23. The Honorable Cock Jowles

      It’s just the question of sympathy. I don’t like that I won’t get to see Kobe play basketball, because despite the middling efficiency of the previous few seasons, he has an exceptional basketball player even while overrated. I don’t feel bad for him for having to experience failure. I didn’t feel bad for him when he excommunicated Shaq and found himself having to play with Kwame Brown. Don’t feel bad for him now.

      I think Andre Iguodala would be a good person to have a drink with. Chris Paul seems like a good guy, too. But if there’s anything that Tiger Woods has taught us…

    24. JK47

      Kobe is a lot like Jordan in that he’s a humorless and petty jerk who seems to live a life completely devoid of joy. Jordan could at least put on some fake charisma long enough to get through a “Space Jam” movie, but Kobe can’t even manage that. He’s just dour, snide, bitchy and downright unlikeable.

      He must be the biggest pain in the ass teammate ever. He’s had a terrible relationship with every sidekick they’ve teamed him up with. I’m convinced Dwight Howard is tanking this season just to fuck with Kobe.

    25. mr.JayP

      JK47:
      Kobe is a lot like Jordan in that he’s a humorless and petty jerk who seems to live a life completely devoid of joy.Jordan could at least put on some fake charisma long enough to get through a “Space Jam” movie, but Kobe can’t even manage that.He’s just dour, snide, bitchy and downright unlikeable.

      He must be the biggest pain in the ass teammate ever.He’s had a terrible relationship with every sidekick they’ve teamed him up with.I’m convinced Dwight Howard is tanking this season just to fuck with Kobe.

      I enjoy Kobe’s mannerism’s. I actually think he has a sense of humor and I’ve seen him laugh n joke on many occasions. Even tho he probably is a pain in the ass, how many players would kill to have a teammate with Kobe’s dedication ? His will to win alone is legendary.
      D12 is the most beta dude there ever was lol.

    26. flossy

      Don’t get all the D’Antoni hate here and around the internet. How could anyone who has watched a few Lakers games this season flog the dead horse of “he’s an inflexible system coach, round pegs, square holes etc.”?

      The Lakers have NOT been running his signature uptempo, 4-out spread PnR system this year. At all. Hell, their main pieces have been in and out of the lineup so much that they don’t have much of any kind of cohesive offensive system to fall back on–they’re making it up as they go along. But it’s slow and it involves(/d) a lot of Kobe posting up, both of which are basically anathema to SSOL.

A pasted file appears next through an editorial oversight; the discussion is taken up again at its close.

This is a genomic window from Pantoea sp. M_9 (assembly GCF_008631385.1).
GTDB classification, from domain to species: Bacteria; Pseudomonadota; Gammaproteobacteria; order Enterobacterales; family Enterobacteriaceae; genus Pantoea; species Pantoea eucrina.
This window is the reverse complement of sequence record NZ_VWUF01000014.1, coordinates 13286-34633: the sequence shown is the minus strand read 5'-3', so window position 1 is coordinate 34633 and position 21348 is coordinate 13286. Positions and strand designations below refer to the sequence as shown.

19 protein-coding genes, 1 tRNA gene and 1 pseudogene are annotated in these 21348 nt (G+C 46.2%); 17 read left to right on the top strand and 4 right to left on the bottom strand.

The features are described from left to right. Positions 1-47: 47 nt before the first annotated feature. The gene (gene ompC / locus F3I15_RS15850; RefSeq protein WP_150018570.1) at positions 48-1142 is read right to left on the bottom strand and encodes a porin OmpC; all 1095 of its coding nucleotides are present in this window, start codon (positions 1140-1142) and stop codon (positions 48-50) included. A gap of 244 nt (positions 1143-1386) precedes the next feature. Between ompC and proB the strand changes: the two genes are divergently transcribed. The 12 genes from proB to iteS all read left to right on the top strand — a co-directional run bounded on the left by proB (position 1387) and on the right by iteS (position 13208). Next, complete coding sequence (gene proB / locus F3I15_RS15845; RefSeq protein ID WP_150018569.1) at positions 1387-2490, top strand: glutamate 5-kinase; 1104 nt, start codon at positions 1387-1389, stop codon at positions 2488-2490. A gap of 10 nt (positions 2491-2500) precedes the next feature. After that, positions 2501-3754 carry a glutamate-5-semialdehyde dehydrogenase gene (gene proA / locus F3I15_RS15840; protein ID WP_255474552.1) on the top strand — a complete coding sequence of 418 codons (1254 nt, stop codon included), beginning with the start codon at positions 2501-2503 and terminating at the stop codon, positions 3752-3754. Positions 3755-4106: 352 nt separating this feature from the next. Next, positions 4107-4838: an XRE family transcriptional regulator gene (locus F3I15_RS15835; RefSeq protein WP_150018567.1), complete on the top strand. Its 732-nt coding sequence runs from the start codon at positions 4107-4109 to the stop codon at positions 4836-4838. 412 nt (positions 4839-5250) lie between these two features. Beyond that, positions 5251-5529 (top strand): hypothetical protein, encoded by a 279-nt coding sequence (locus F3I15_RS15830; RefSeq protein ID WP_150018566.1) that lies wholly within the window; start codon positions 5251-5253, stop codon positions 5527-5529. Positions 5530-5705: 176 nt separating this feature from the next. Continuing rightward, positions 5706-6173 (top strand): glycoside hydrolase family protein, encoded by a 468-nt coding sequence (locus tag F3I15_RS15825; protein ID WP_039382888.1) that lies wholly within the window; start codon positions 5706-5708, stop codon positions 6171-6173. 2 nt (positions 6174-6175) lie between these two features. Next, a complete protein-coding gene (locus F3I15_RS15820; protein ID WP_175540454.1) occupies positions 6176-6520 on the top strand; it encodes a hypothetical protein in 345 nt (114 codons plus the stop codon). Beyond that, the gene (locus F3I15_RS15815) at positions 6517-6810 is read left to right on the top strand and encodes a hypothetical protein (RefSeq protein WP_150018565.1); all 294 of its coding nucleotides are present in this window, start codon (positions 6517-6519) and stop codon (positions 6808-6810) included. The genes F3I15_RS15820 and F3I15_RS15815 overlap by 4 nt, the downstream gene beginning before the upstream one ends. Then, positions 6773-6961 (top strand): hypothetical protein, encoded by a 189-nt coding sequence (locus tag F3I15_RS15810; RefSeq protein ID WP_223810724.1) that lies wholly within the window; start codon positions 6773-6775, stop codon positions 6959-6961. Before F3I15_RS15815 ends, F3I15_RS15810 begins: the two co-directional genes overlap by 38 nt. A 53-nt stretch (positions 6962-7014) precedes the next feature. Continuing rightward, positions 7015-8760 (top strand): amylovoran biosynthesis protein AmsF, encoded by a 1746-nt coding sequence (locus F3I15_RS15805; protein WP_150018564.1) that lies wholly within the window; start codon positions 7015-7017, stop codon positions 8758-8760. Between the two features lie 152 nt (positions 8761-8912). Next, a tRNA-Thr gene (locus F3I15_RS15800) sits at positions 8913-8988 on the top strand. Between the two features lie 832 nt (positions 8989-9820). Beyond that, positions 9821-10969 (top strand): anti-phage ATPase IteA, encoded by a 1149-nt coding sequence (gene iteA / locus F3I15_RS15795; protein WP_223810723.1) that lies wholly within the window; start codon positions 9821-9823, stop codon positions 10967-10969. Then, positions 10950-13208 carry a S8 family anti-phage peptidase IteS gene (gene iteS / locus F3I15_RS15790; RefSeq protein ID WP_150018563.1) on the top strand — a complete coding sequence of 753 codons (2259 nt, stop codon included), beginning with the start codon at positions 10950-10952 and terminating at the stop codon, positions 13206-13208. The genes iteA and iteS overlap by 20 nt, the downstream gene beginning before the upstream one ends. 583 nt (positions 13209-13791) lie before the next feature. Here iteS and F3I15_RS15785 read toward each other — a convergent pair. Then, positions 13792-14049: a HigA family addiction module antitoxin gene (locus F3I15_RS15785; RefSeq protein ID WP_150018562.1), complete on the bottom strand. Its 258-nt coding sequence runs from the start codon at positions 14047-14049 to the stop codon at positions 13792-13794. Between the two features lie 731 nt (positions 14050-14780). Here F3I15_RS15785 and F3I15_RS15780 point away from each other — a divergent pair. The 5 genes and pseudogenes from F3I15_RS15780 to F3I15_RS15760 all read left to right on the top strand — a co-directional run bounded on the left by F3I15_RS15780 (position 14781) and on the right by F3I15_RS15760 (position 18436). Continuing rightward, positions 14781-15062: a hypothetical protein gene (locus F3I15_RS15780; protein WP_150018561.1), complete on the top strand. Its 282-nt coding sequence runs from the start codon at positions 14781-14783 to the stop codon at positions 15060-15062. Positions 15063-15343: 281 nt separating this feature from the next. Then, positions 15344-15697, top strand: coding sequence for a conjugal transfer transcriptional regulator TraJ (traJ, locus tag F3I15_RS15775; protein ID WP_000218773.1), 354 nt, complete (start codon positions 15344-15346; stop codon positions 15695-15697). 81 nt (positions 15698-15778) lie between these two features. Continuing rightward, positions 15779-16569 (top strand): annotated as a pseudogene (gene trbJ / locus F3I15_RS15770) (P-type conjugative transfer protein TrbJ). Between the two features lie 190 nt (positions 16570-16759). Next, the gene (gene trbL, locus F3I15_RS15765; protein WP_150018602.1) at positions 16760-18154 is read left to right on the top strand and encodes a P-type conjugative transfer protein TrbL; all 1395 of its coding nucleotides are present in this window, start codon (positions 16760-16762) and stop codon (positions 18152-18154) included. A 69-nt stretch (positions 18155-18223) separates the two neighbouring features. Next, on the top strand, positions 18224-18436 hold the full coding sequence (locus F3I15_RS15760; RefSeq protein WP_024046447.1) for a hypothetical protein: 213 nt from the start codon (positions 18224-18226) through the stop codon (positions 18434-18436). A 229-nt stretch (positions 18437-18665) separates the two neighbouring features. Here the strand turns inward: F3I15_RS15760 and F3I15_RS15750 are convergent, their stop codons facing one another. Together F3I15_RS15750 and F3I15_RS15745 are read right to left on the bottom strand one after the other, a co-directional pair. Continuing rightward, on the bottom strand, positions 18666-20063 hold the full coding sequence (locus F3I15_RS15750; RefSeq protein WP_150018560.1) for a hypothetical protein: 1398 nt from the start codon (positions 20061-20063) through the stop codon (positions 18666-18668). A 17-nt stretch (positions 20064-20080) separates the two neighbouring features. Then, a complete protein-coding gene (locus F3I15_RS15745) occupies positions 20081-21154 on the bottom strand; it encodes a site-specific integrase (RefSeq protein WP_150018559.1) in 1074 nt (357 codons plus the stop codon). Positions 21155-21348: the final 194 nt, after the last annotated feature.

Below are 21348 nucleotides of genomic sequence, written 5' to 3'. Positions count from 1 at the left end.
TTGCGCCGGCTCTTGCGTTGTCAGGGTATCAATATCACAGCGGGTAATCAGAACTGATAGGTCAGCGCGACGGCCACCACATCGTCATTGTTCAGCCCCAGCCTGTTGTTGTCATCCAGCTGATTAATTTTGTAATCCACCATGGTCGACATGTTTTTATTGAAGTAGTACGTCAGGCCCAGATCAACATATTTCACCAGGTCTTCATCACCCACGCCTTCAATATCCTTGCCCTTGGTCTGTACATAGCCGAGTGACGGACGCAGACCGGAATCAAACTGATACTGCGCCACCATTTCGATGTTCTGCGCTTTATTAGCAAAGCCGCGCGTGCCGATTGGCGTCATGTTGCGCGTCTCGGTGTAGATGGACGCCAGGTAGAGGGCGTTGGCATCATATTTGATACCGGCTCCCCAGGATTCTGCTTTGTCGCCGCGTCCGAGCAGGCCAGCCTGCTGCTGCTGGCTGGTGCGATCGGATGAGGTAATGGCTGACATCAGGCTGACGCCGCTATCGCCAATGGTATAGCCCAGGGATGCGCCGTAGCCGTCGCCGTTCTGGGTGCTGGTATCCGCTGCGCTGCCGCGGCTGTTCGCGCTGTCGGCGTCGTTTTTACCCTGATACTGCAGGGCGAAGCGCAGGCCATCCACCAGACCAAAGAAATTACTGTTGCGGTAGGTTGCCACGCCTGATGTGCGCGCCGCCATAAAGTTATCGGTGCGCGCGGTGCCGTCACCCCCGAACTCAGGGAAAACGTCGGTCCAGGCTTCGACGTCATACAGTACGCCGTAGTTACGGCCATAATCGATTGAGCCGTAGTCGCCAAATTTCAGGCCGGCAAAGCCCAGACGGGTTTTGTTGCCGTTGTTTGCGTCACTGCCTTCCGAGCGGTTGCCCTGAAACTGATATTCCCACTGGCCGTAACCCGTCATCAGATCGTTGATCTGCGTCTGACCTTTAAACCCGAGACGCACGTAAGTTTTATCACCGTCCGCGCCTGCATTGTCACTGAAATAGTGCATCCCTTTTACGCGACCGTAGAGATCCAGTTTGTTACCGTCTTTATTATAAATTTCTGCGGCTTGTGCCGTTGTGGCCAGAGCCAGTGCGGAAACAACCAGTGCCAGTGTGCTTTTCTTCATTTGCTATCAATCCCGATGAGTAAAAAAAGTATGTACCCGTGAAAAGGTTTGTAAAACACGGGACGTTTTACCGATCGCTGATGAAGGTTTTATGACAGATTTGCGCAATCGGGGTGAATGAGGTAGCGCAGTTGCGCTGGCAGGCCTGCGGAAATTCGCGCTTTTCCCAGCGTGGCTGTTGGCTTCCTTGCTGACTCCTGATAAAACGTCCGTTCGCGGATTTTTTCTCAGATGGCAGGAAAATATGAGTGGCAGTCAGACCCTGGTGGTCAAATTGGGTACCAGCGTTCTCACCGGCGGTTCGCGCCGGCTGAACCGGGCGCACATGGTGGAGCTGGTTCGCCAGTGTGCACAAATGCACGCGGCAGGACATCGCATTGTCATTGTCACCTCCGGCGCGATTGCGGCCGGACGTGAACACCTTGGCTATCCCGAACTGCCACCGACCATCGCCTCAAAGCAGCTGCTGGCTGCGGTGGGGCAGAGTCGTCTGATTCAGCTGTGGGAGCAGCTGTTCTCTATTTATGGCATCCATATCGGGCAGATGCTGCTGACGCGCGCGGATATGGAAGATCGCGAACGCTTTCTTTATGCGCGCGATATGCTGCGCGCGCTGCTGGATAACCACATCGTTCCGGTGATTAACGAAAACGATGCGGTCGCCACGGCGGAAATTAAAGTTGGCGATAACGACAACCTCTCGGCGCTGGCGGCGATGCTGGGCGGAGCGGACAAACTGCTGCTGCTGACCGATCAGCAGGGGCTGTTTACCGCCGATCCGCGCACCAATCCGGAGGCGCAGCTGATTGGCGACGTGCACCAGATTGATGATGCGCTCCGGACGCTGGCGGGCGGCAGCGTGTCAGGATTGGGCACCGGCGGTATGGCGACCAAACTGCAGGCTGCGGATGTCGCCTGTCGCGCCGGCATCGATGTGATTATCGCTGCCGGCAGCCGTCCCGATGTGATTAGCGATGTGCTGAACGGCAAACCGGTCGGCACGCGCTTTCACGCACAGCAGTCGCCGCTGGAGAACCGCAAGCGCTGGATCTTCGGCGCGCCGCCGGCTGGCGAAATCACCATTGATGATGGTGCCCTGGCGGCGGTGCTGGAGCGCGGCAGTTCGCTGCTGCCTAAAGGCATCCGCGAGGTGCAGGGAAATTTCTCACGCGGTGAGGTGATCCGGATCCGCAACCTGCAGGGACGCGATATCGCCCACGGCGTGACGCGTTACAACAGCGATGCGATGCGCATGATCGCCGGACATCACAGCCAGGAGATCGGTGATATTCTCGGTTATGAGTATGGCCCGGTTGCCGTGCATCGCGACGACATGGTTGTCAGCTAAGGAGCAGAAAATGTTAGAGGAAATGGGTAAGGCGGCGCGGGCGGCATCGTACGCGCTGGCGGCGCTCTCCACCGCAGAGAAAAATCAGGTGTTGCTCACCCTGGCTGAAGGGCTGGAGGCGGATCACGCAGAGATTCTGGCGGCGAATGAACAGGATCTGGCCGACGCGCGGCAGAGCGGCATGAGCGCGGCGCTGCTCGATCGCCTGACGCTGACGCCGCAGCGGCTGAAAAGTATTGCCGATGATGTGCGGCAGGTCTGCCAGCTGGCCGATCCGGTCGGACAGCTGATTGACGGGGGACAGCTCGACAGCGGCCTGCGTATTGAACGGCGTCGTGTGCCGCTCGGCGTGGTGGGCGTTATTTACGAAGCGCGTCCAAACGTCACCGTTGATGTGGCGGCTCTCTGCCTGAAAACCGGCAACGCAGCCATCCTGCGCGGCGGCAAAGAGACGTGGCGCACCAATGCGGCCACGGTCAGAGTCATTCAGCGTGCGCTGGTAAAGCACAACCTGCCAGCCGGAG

Sure, that roster has some great players, but outside the top 3-4 (who are rarely all healthy) their roster really sucks. I think any Knicks fan who was paying attention last year will attest that having too many Toney Douglas/Landry Fields types on your team can negate the impact of Kobe/Dwight or Carmelo/Chandler caliber players.

      As for the Kobe injury, how the hell was that D’Antoni’s fault?! Kobe always plays big minutes, and this was a random non-contact injury. Why would anyone expect the coach to ease up with a playoff spot on the line? Why would anyone thing Kobe would even agree to play fewer minutes when the team clearly grinds to a stop without him?

      Anyway, I don’t think he’s the best coach ever or anything, but he’s at least average with the potential to be much more if given a decent roster (I think he’d be amazing in Houston, LAC, GSW, MIN, even the Cavs would be a much more interesting team under him. His offensive system is no longer revolutionary, only because the revolution already happened and it’s over and he won–a ton of good teams (including the Knicks) have copied a lot of his offensive strategy to the point where the NBA barely resembles the league in which the last Knicks team made a deep playoff run.

    27. Z-man

      The Honorable Cock Jowles: I feel bad for basketball fans who don’t get to see the drama of the Lakers either missing the playoffs by a hair or getting swept in the first round. I do not feel bad for Kobe Bryant the person. I don’t really care that he’s a hard worker, gritty or competitive. That’s not everything to me. I’d rather play on a rec league team that plays hard and shakes hands after the game than a team that wins every game and treats their opponents and the people around them like shit. I trained in judo for a bit and I think they have the competitive attitude right: mutual respect always. A teammate who calls out the people who have enabled their success (remember what he said about Bynum)? Not the kind of guy I want to see succeed.

      Mutual respect always…hmmm

    28. The Honorable Cock Jowles

      Z-man: Mutual respect always…hmmm

      I said judo got it right, not me. That said, I thank people even for playing pick-up games at the uni courts. Can’t play the game by myself, can I?